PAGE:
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Last night, we got a feel for the political pressure faced by the speaker of the House, John Boehner.
INSKEEP: Boehner has yet to reach a deal with President Obama to avoid higher taxes and spending cuts at the end of this year, so he offered what he called Plan B. This plan offered tax cuts to everyone but millionaires. The White House didn't like it.
GREENE: Neither, as it turns out, did many members of Boehner's own party. Boehner had to admit the vote on his plan would fail, so he pulled it and sent the House home for Christmas.
NPR's Tamara Keith reports.
TAMARA KEITH, BYLINE: This wasn't how Speaker John Boehner expected his night to turn out. Earlier in the day, he expressed confidence not only that his bill would pass, but that the Democratic-controlled Senate would feel so much pressure, it would be forced to consider it, too.
REPRESENTATIVE JOHN BOEHNER: I am not convinced at all that when the bill passes the House today, that it will die in the Senate.
KEITH: It turns out he was wrong, very wrong. And the problem was his fellow Republicans. Boehner's bill would have extended tax cuts for income up to a million dollars. But it also would have raised taxes on those who make more than that. This made some conservatives uncomfortable, people like Mick Mulvaney from South Carolina.
REPRESENTATIVE MICK MULVANEY: I want to protect everybody. I think everybody pays too much in taxes, so I'm looking for some way to protect everybody.
KEITH: And so, at around the time the bill should have been up for a vote, Boehner gathered his conference in the basement of the Capitol and told them he wouldn't bring it up. His whip team had counted the votes, and they didn't have enough.
Steve LaTourette is a retiring representative from Ohio.
REPRESENTATIVE STEVE LATOURETTE: Well, he couldn't get the votes. I mean, you know, for this proposal. At the end of the day, you can't make people vote.
KEITH: Many of the unconvinced were freshmen elected in the Tea Party wave of 2010.
Tim Huelskamp from Kansas, the most vocal of the bunch, said the speaker was asking his members to take a vote that violated conservative principles. The conservatives rebelled.
REPRESENTATIVE TIM HUELSKAMP: It's not Republican material, and I think that's probably why they wisely pulled the plug and says, OK. Let's regroup, but regroup and reassess, you know, what exactly do Republicans stand for, and actually pushing out things we can pull together on rather than divide ourselves on.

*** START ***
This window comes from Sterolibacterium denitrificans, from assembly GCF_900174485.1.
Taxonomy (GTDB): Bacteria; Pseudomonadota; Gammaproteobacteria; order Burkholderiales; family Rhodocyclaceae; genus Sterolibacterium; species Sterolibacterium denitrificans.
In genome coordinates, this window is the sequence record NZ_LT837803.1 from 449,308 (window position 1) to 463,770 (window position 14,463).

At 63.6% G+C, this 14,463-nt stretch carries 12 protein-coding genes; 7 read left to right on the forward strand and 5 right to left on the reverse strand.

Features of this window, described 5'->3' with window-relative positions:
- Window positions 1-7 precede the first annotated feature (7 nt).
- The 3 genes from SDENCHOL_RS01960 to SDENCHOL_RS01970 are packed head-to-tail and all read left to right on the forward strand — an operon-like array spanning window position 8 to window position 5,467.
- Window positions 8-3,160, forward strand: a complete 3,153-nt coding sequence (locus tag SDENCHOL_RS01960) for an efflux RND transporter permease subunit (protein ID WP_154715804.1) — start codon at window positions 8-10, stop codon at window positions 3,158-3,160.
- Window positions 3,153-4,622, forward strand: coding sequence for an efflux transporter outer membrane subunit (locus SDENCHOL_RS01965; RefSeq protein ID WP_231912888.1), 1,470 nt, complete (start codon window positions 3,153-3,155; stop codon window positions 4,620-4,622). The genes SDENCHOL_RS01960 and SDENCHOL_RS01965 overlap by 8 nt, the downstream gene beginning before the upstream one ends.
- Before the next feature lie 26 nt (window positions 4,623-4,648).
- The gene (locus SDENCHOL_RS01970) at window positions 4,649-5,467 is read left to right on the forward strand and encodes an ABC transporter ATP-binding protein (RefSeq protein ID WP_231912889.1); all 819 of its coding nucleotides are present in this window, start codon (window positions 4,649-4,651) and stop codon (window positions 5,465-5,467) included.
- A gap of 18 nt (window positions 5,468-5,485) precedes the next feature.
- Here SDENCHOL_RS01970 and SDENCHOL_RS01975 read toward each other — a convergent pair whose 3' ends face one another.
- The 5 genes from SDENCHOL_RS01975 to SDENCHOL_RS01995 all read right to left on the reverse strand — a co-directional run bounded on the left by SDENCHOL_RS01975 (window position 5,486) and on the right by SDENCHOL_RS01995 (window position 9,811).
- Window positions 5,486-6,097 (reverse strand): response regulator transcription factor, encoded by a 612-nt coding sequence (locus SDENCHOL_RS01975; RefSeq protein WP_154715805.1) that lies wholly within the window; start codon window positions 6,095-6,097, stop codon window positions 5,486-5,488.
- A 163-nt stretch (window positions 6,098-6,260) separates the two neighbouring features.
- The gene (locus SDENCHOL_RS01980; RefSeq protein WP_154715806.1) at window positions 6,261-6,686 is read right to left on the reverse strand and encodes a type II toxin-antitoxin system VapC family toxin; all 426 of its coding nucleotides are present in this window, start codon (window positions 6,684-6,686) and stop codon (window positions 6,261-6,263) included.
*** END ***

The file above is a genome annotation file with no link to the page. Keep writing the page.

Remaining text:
KEITH: As LaTourette sees it, the speaker is stuck.
LATOURETTE: He can only play with the cards that he's dealt, and the voters have populated our conference with a set of representatives, and he does his best to work with them, but sometimes your best isn't good enough in the face of some people that just don't want to find common ground.
JACK PITNEY: To quote the great philosopher John Belushi in "Animal House": "My advice to the speaker is start drinking heavily."
KEITH: Jack Pitney is a professor of politics at Claremont McKenna College, and he can't figure out why the speaker would make such a public push if he didn't have the votes lined up to begin with.
PITNEY: If he brings a proposal to the president, then the president is going to say look, John. How do I know you're going to get the support of the members of your conference? That's an extremely weak hand to be presenting when you're dealing with the president. So where this ends up, I don't know.
KEITH: To those on the inside, the endgame isn't any clearer. California's Buck McKeon, an ally of Boehner's, walked out of the conference meeting discouraged.
REPRESENTATIVE BUCK MCKEON: I don't know how we can get out of this mess.
KEITH: He says the speaker may not get any credit for it, but he believes Boehner wants to do what is right.
MCKEON: And he thinks that with divided government, we should be able to do big things, and we can't do anything. And it's - this is really, really sad.
KEITH: The White House issued a statement last night saying the president will work with Congress, and hopes to find a bipartisan solution quickly. There's not much time left. Congress doesn't plan to return to Washington until two days after Christmas.
Tamara Keith, NPR News, the Capitol.
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